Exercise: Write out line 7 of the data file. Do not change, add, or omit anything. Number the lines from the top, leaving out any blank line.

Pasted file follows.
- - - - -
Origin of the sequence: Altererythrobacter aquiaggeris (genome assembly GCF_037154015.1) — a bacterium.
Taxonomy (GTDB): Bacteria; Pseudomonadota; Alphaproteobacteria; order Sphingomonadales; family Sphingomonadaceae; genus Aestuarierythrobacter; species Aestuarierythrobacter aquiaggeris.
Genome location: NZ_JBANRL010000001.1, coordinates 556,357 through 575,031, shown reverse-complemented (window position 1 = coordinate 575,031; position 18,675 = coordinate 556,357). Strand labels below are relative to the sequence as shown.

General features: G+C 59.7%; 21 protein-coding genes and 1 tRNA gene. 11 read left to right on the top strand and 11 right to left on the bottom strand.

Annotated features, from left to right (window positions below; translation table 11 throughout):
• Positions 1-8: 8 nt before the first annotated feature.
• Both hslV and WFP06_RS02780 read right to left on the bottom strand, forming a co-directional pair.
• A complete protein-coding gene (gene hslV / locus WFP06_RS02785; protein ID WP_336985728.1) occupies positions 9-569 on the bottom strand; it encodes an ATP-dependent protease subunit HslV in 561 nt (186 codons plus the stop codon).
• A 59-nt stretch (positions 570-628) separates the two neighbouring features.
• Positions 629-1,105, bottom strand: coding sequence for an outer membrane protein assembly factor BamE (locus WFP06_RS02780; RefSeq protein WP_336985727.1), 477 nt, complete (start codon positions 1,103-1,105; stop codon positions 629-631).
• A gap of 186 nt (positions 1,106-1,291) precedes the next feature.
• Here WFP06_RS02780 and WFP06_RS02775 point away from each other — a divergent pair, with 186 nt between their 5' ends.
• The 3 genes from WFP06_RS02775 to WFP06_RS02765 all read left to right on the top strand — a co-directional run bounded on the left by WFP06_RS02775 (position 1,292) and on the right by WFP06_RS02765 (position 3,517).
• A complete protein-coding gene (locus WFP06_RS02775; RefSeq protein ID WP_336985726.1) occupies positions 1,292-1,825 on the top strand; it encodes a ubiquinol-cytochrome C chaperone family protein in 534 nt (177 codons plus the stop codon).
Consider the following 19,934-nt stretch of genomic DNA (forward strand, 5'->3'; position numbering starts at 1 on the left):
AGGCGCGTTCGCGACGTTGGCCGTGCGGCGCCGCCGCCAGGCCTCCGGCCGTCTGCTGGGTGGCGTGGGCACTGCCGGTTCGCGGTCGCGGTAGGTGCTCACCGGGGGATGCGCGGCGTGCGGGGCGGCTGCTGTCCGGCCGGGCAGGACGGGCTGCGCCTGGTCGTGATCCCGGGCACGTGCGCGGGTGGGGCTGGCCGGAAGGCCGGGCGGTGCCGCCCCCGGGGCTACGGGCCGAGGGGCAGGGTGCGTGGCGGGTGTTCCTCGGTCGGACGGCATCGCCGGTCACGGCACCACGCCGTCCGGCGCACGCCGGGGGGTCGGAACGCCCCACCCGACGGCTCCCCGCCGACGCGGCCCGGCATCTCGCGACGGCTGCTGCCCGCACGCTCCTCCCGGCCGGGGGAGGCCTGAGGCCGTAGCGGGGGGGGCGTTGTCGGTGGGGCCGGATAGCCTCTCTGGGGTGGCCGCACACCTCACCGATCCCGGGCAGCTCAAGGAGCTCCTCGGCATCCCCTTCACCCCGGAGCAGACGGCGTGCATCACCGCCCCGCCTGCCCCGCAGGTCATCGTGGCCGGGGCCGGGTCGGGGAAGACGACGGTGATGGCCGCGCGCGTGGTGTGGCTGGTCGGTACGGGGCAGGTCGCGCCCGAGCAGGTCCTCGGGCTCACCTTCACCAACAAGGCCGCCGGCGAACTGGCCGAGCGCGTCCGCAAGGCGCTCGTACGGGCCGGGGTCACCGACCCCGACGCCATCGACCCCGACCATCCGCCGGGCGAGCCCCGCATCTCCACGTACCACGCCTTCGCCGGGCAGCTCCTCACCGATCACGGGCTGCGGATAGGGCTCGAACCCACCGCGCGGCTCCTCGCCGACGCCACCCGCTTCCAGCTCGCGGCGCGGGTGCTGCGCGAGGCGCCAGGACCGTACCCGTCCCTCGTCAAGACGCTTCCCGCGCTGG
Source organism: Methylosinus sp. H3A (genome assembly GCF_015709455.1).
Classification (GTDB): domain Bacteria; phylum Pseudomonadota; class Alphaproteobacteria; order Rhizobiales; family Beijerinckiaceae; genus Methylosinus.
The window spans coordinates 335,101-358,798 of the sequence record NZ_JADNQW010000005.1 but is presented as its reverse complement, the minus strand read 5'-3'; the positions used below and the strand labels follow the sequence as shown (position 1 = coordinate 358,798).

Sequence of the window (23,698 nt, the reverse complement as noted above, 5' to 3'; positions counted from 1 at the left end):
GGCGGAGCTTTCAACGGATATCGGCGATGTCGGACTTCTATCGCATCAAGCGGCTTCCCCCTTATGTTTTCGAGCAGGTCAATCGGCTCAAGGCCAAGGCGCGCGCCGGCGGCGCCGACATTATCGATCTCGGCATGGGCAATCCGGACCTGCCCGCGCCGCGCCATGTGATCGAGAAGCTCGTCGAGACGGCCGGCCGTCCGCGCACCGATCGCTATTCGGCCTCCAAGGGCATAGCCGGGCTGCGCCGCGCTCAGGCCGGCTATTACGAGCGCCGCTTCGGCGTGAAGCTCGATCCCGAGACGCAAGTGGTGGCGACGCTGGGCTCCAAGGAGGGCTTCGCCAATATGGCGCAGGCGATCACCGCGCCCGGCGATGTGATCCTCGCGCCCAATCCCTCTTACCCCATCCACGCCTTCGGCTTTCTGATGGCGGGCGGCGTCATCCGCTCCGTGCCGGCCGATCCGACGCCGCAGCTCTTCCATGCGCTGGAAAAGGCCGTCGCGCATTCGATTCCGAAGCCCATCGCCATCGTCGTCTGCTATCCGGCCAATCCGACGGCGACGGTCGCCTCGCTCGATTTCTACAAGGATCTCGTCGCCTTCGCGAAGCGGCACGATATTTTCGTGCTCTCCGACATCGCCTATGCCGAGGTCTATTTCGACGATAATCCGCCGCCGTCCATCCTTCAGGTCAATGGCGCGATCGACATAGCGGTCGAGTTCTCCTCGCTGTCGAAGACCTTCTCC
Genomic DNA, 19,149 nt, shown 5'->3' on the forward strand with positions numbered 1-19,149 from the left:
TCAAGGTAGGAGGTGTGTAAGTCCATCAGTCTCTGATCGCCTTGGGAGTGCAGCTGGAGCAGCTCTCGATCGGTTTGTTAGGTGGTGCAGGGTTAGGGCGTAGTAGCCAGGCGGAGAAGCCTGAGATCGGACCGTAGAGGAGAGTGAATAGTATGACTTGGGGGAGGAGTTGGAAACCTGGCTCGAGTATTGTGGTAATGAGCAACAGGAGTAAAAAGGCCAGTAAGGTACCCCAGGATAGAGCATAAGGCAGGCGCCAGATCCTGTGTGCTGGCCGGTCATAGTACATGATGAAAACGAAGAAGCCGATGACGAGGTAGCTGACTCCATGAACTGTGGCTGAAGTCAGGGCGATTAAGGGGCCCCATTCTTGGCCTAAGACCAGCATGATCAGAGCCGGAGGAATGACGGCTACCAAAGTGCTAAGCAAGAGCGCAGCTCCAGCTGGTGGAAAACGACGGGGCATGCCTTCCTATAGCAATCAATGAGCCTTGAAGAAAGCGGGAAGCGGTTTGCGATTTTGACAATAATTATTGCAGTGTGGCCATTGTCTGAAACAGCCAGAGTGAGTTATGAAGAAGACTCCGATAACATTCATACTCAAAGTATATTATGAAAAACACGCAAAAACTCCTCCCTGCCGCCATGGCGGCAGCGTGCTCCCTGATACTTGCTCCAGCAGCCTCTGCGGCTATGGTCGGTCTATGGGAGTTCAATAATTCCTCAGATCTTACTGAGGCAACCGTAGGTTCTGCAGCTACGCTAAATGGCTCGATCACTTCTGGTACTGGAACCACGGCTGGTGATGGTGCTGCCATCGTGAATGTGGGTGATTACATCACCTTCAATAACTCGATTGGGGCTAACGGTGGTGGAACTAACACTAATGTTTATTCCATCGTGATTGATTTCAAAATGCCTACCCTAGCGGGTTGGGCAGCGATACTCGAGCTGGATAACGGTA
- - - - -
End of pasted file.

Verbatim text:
• Both hslV and WFP06_RS02780 read right to left on the bottom strand, forming a co-directional pair.